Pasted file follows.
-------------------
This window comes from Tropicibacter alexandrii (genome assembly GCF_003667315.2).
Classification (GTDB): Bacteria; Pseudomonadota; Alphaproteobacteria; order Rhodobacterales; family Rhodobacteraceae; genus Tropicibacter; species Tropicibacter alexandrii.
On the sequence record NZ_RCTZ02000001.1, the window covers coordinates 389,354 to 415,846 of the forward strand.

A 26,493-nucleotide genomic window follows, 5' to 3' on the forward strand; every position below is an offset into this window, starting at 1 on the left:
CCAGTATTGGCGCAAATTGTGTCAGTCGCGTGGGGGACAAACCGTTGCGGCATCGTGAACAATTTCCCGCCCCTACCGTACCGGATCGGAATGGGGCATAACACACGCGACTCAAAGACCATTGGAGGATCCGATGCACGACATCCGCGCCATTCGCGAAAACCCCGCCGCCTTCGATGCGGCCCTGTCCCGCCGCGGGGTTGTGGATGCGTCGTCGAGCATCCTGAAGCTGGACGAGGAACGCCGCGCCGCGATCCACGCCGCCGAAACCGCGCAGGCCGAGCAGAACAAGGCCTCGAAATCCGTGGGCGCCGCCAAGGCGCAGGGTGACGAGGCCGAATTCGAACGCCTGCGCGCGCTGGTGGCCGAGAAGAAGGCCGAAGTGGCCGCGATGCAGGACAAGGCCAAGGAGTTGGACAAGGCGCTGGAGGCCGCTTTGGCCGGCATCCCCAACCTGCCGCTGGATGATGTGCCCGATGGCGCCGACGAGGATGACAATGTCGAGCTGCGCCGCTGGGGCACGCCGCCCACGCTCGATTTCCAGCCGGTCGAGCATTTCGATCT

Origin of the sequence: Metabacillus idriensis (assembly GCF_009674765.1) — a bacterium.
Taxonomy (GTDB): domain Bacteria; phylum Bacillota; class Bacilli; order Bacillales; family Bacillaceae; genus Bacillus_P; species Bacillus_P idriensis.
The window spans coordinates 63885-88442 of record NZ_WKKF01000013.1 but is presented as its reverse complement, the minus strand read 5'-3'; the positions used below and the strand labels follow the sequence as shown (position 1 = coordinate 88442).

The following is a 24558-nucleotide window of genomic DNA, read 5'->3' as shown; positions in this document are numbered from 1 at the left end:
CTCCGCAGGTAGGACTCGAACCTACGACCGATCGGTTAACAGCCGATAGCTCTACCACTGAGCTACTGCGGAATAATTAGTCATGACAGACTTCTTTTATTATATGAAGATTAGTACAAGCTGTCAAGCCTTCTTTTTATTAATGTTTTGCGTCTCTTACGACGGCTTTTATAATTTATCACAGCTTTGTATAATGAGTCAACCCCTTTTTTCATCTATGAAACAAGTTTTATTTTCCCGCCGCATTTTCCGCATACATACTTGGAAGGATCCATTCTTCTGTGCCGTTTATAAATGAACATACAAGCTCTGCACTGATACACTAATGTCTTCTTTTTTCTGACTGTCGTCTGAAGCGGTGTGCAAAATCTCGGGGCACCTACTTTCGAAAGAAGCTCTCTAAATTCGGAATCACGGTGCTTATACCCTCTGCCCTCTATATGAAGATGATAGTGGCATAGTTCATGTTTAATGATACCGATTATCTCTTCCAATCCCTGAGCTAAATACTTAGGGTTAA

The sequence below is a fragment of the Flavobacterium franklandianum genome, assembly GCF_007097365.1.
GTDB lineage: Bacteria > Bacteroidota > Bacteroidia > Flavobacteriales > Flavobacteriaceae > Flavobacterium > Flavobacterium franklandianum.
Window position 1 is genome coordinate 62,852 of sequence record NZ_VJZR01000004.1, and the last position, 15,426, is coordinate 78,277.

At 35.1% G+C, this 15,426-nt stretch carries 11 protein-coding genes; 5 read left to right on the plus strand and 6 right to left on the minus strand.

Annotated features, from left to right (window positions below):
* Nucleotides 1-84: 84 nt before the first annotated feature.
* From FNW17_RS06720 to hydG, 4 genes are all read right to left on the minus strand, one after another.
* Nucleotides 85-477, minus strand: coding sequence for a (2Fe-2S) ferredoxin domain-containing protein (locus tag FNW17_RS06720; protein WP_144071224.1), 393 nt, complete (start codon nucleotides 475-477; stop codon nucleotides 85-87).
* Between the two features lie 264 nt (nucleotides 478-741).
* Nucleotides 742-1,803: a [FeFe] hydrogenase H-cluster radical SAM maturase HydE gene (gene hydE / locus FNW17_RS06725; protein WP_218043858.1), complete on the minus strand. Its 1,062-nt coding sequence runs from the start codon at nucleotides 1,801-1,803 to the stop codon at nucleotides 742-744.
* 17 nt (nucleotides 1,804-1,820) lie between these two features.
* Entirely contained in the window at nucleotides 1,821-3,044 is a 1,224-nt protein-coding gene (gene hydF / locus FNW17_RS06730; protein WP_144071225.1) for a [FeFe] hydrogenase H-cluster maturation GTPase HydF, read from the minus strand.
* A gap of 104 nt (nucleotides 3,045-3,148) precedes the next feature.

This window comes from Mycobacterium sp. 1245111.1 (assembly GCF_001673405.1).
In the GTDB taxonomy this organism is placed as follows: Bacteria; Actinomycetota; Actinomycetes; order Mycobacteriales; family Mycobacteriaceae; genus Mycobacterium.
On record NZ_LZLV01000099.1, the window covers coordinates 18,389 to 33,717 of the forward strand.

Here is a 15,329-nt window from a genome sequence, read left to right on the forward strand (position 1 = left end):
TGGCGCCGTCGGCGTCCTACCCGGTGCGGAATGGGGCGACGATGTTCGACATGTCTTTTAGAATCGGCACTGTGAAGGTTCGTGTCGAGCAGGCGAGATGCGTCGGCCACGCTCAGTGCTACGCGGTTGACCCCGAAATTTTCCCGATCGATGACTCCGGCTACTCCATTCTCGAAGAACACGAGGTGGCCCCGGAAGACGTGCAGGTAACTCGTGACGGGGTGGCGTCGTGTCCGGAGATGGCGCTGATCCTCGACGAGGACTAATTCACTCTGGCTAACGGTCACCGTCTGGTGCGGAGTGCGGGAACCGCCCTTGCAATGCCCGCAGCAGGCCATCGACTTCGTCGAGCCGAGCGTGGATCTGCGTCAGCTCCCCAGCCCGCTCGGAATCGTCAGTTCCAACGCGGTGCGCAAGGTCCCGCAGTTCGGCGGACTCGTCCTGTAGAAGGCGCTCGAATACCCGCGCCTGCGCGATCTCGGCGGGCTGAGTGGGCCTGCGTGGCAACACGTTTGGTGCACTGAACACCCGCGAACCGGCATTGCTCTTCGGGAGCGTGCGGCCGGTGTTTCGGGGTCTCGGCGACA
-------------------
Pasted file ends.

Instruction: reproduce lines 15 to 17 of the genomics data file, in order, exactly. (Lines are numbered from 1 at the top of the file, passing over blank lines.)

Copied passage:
Annotated features, from left to right (window positions below):
* Nucleotides 1-84: 84 nt before the first annotated feature.
* From FNW17_RS06720 to hydG, 4 genes are all read right to left on the minus strand, one after another.